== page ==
The circular stated that the alarming accounts respecting the failure and disease of the potato crop had caused such excitement that meetings were held all over 798 the three kingdoms to devise means for mitigating the impending evil, and to petition Government to open the ports; that this excitement acted upon the money market; and that circumstance, together with the Railway Crisis, which all prudent men had looked upon as inevitable, had deranged the general trade of the country, the evil being completed by the unexpected announcement of the resignation of Ministers; that experience had shown that the first cause of alarm was greatly exaggerated; that subsequent returns proved that the average yield of the corn crops was not much deficient, while there was at the same time a supply from the surplus of the preceding year; and that though there had been extensive loss in the potato crop, the public mind was relieved from great anxiety on that point, which result they attributed to the wisdom of the advisers of the Crown, who had withstood the overpowering demands that had been made to them to open the ports, the sudden compliance with which would unquestionably have led to great embarrassment.
Whatever may be the ultimate effects of the 1953 Act, therefore, the Railway Crisis of 1954–55 has nothing to do with the effects of that Act up to the present.
In 1955 it began, very naturally, with an allusion to the then Railway Crisis.
Those are the reasons for the worldwide Railway Crisis, and the only way to solve it, as we have said repeatedly, is by an integrated transport policy which does two things: first, ensures that the profits creamed off from rail to road are brought into the transport pool, where they belong, and are not siphoned off by the owners; and, secondly, ensures an economic division of traffic between road and rail.
He then went on to make a highly political speech, and said: "The Railway Crisis began from the moment that a doctrinaire Government scrapped the idea of a national integrated transport policy, and the Beeching Report is the consummation 1439 of that policy.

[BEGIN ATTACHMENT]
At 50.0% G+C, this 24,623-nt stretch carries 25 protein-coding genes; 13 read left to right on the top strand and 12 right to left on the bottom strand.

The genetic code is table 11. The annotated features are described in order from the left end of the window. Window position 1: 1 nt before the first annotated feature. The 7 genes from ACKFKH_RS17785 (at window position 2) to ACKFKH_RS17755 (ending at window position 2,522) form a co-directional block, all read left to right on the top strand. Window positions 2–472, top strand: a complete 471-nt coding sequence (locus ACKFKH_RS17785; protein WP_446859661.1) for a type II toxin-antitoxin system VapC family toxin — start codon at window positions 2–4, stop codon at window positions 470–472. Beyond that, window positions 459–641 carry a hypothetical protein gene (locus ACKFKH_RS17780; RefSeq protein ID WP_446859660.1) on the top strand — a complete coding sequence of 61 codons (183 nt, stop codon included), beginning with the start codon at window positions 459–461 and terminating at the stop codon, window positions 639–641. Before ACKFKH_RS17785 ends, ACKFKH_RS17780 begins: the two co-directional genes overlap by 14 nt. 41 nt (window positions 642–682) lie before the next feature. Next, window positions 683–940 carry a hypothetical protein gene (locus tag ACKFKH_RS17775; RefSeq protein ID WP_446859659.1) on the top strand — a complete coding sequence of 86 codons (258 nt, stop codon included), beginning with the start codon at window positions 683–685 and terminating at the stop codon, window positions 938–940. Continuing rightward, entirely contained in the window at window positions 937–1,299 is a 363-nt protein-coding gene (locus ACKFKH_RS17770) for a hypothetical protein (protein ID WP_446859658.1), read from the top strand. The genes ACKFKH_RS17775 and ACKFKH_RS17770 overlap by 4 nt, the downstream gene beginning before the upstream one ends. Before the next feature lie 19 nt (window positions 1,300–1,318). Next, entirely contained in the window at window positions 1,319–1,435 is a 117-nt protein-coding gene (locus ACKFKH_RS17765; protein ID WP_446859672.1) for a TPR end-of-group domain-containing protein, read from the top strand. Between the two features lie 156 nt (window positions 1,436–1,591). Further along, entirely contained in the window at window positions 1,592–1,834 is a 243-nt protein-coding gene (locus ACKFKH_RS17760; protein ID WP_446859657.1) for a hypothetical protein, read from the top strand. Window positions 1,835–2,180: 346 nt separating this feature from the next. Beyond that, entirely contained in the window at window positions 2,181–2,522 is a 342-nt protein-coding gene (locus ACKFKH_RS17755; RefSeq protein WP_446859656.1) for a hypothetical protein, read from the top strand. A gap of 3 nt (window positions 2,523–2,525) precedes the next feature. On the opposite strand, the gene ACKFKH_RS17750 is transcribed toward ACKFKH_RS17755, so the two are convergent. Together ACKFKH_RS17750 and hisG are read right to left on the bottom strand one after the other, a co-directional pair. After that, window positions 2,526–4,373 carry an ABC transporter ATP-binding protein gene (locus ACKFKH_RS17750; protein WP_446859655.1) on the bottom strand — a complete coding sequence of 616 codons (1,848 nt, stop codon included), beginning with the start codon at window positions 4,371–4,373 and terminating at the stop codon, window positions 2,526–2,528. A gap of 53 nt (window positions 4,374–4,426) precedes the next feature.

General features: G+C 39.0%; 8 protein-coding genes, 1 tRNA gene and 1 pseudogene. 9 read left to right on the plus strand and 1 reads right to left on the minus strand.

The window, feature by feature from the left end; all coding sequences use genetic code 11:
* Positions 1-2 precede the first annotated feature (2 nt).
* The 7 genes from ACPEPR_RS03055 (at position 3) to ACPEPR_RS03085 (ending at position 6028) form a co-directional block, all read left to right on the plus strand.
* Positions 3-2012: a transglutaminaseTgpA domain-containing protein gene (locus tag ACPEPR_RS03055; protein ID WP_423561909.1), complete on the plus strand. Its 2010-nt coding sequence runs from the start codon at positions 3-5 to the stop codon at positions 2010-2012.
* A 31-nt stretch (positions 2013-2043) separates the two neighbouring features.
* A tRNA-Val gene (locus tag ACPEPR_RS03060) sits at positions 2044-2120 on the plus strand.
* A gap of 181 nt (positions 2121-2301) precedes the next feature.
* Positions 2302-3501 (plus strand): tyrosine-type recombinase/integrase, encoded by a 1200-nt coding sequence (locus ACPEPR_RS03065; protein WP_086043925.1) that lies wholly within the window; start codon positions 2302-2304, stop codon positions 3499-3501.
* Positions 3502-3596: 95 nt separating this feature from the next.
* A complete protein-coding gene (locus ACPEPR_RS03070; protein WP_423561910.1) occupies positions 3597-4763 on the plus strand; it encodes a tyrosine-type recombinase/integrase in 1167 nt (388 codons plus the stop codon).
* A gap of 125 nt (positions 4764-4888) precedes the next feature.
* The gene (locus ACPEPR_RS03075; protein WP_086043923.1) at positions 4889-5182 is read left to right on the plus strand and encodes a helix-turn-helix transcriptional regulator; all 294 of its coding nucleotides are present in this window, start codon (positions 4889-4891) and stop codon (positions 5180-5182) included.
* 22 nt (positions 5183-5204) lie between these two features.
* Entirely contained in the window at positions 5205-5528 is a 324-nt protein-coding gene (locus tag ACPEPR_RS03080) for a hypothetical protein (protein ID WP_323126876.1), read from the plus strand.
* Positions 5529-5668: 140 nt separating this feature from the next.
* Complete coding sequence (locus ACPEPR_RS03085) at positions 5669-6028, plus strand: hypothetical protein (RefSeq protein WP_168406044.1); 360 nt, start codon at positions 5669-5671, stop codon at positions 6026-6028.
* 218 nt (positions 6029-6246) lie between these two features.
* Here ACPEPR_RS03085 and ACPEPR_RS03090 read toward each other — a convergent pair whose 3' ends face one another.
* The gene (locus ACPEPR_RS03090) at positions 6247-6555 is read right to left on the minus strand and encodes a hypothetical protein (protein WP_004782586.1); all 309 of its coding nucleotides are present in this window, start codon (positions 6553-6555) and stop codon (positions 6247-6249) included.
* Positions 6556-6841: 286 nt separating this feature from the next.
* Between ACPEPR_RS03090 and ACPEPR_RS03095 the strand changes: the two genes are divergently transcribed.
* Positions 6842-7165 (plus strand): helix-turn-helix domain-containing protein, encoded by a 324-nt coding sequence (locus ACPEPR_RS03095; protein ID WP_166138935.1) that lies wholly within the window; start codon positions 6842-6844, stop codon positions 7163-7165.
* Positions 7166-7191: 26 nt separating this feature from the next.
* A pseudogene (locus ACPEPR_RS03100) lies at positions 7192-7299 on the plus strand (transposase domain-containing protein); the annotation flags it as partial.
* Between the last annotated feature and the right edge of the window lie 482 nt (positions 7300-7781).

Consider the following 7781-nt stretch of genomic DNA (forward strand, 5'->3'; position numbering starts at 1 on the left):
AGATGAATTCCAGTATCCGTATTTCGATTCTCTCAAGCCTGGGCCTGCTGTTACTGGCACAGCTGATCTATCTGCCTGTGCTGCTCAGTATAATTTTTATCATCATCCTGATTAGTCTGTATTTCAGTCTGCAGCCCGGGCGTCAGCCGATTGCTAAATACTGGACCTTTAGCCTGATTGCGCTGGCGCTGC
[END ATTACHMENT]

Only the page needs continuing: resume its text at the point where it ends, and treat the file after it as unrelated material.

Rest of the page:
to pursue further the question of threshold agreements, bearing in mind that if the Government had encouraged rather than discouraged agreements of this kind, we might not be facing a Railway Crisis?
Will the right hon. Gentleman also tell me when we shall get the statement - for which I have asked for two weeks now, or at any rate for one week-on the financial Crisis in the Railways, which is a matter of major importance for the country's economy as a whole?
The present Crisis in Our Railways is well presented in the recent modern railways publication Insight, which I hope the Secretary of State will have read.
9, for the purpose of discussing a specific matter of public and parliamentary importance that should have urgent consideration, namely, "the Railway Crisis, which may lead to a national railway strike and which may cause industrial strife throughout the country".
Mr. Speaker: The hon. Member for St. Helens (Mr. Spriggs) gave me notice before 12 noon today that he would seek leave to move the Adjournment of the House to discuss a specific and important matter that he thinks should have urgent consideration, namely, "the Railway Crisis, which may lead to a national railway strike and which may cause industrial strife throughout the country".
I do not think that the right hon. Gentleman's reply about the Railway Crisis is anything like sufficient.
Finally, will the Secretary of State recognise that the Present Railway Crisis owes much to the policy of the Government in its making and that his role in the matter is an abrogation of his responsibility to try to get the railways running again?
When I hear the right hon. Gentleman apportioning blame for the Railway Crisis, I feel that we should all refer to the words of Mr. Sidney Weighell:We have grave doubts about you and Albert.
What the Opposition want is a response to the proposal that Mr. Weighell includes in the letter for an initiative by the Government to help to deal with the growing Railway Crisis.
In view of the totally unsatisfactory answers on the Railway Crisis that we received from the Prime Minister at Question Time, is it not necessary to hold a debate on that subject, and to hold it in Government time?